On putting together an item on mid 17th century stockings I went through a load of books and articles and a load of sites. These are some of the best sites I know.
The website of the Knitting History Forum. The forum holds a study day in London in November each year. It has its origins in the Early (pre 1600) Knitting History Group formed by Montse Stanley in the 1990s. I remember going to an early meeting at UCL and thinking myself way out of my depth as I was with a group of very eminent costume historians. It now has a much wider membership and remit and an online Yahoo group at Knitting History Yahoo group
Another Yahoo group is Historic Knit This group has a larger and more American membership than the Knitting History Forum, and has many re-enactment members. The files held on the site include patterns which endeavour to reconstruct the Elenora de Toledo (1562) stockings, and provide a usable version of the 1655 Natura Extenterata pattern. There are also lots of photographs on the site. istoric Knit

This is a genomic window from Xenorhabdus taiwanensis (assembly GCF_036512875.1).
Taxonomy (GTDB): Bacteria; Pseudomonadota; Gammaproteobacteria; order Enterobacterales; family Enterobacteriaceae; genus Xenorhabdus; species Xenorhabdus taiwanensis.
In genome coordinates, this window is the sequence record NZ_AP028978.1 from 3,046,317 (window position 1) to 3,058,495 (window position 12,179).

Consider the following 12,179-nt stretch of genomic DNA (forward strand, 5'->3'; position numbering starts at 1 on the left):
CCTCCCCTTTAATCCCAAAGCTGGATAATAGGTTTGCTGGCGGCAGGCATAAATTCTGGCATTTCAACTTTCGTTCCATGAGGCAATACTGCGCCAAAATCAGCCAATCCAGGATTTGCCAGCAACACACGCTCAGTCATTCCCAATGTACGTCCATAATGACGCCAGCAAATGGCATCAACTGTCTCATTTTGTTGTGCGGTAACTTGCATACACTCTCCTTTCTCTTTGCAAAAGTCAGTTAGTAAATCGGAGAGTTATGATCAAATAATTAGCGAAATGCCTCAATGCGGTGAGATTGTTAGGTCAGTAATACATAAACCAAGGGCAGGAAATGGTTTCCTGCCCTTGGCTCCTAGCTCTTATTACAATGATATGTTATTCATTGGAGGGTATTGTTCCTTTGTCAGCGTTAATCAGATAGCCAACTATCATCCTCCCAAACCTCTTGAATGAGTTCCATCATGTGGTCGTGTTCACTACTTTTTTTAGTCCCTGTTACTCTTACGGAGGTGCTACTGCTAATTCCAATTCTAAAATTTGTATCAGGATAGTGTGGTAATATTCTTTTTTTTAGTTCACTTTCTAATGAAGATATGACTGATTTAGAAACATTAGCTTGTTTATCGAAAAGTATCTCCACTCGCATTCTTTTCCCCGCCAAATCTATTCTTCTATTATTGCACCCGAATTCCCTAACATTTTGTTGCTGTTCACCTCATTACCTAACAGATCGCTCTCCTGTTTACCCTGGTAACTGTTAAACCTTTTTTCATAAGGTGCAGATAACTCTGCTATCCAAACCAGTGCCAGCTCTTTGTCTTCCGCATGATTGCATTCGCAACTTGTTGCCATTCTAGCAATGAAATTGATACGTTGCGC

The website of the Deutsches Strumpfmuseum (German Stocking Museum) Covers the whole history of hose and stockings. There are technical pages showing machines, and history pages showing surviving examples, such as the 17th stockings shown here. However many of the illustrations of costume in the timeline look as though they have been taken from 19th century prints.
Knitting Together, A website covering the history of the East Midlands knitting industry, but the earliest stocking example in the virtual museum dates from c.1700.
Maria Riley’s Notes on 18th century stockings is very useful for re-enactors. Go to her chart to work out how to knit a pair of stockings to fit you.
The University of Southampton has a wide collection of knitting history materials having been the recipient of both Montse Stanley’s and Richard Rutt’s collections. Some of Rutt’s 19th century knitting manuals have been digitised and are now available online. They also run a conference in September called In the Loop, the third in the series will be held 5-7 September 2012
The Medieval and Renaissance Material Culture website run by Karen Larsdatter has a Hosiery page bringing together images of hose from the 12th to 16th centuries